Great Future Awaits RT Award Recipient
Respiratory therapy student Nkiruka Achionye’s first name means “my future is great” in her native language. This senior fully embodies the meaning of her name with her drive and her personality. Achionye recently received the NBRC/AMP William W. Burgin, Jr. MD and Robert M. Lawrence MD Education Recognition Award from the Association of Respiratory Care Foundation.
Like many Georgia State students, Achionye pursues her second degree. She earned her first bachelor’s in physics while living in her home country Nigeria. After moving to the US to start her family, Achionye enrolled in then-Georgia Perimeter College to work on pre-requisite courses for a degree in radiation therapy. However, she soon discovered that the field wouldn’t give her extensive interaction with patients. She began investigating respiratory therapy as another possibility. Achionye first considered Augusta University but was discouraged by the commute. She selected Georgia State instead after learning the program had a wide variety of clinical affiliations and a high pass rate (100% on the RRT exam) for its graduates’ licensure exams. She also liked that the faculty seemed driven by the students’ success.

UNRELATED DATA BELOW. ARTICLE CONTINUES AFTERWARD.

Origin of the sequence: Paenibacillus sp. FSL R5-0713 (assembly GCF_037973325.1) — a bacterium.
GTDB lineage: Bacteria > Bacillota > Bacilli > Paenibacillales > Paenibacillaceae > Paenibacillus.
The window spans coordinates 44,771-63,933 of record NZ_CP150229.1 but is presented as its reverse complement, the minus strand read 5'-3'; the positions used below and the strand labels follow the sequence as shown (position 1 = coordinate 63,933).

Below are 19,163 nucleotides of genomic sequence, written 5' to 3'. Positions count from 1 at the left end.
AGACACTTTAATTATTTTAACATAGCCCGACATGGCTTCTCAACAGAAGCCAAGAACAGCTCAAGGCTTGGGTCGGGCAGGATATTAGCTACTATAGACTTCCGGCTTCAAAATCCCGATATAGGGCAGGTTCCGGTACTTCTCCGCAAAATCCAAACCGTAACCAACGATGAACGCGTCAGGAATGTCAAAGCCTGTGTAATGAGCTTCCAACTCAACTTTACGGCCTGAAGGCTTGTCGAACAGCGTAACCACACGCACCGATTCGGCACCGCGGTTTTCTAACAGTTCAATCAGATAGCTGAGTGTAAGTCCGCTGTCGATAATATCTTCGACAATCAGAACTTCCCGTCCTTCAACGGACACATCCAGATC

For the Burgin/Lawrence Award’s required literature review, Achionye chose the relatively unknown condition pulmonary alveoli proteinosis (PAP). She was inspired to pursue the subject by a previous student’s presentation during her first year of the RT program. PAP is a rare lung disease caused by the collection of proteins and lipids active on the surface of type II alveolar cells. These cells decrease surface tension and divide cells to create more type I alveolar cells after lung tissue damage. PAP interferes with the exchange of carbon dioxide and oxygen, causing the patient to be more susceptible to infection or other underlying lung diseases.
Achionye is passionate about healthcare. None of her family members have taken this career path; her mother is a high school teacher, and her father was an accountant. But Achionye thinks the seeds of her chosen profession were present in childhood. She says she had an innate sense to tune in whenever she heard a cough, knowing something was wrong with the person and would advise them to see a doctor.
“I never knew this aspect of healthcare existed. I really wanted the one-on-one connection with patients and the opportunity to make a quality impact on patients’ health,” says Achionye.
Achionye is excited about her fall clinical rotations in the Piedmont Hospital ICU this fall and ever more eager to graduate and begin her career.
“I really feel like RT is my niche. I will be staying in RT. I have no interest in branching out from this career path I have found,” she says.